Univadis: What messages should be sent to patients after their diagnosis?
Seneschal: First, we need to challenge some misconceptions. There are three main ones. The first is that the disease is linked to stress. Although stress can aggravate the condition in predisposed individuals, it is not a triggering factor as such, since in 90% of cases, patients have an associated genetic predisposition to immune system mediators. Stress is a trigger in the same way that environmental factors are. Chafing is also a risk factor, which explains why vitiligo lesions are often located on the elbows, knees, or the underside of legs and arms.
The second misconception is that lesions must be protected from the sun. On the contrary, reasonable sun exposure is beneficial in promoting repigmentation, and depigmentation doesn’t increase the risk of skin cancer.
The last misconception relates to treatment: 65% of patients report having been told by their doctor that there is no effective treatment for their condition, which is wrong, as you can see in our recommendations. Additionally, although it’s thought that recent-onset vitiligo patches have a greater chance of becoming stable and returning to their usual pigmentation, treatment can be offered for older lesions.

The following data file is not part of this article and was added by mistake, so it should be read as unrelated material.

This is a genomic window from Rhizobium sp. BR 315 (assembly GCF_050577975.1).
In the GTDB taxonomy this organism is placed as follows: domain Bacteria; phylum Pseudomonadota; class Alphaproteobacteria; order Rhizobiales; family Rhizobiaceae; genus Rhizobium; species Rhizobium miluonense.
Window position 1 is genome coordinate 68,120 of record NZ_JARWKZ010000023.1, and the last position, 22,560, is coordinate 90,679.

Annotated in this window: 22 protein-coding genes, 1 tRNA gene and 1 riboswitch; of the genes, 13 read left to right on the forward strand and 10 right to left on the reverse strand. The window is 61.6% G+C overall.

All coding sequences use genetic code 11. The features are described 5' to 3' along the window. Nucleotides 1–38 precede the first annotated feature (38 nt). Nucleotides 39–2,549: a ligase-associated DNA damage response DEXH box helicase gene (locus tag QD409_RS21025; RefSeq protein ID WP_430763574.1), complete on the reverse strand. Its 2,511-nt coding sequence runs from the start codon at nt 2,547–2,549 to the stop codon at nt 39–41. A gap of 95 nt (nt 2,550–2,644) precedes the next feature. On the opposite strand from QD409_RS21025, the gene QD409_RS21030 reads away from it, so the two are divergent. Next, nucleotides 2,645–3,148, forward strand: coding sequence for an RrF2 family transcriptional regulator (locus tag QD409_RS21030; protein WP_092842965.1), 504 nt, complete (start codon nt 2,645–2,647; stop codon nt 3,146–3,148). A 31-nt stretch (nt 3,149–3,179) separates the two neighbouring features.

Univadis: What should treatment strategies focus on?
Seneschal: Broadly speaking, the first objective is to stabilize the lesions, then try to repigment the stable lesions, and finally maintain this repigmentation. We propose two algorithms, one for nonsegmental vitiligo, the other for segmental forms. In all cases, the decision is taken as part of a shared medical decision: we need to align the patient’s aims — stabilization, repigmentation — with the options available.
The presence of white hair within the lesions themselves is, for example, a criterion of a poor prognosis or poor response to treatment that should be taken into account. It means that the follicular melanocyte stem cells are affected. When presented with a very generalized form, clinicians should still proceed gradually: determining for example an initial aim — an area of the body to be treated first — then moving forward step by step, depending on clinical improvement. It is thought that hydrating the skin can sometimes limit outbreaks, because doing so restores the skin barrier, although this has not actually been proven.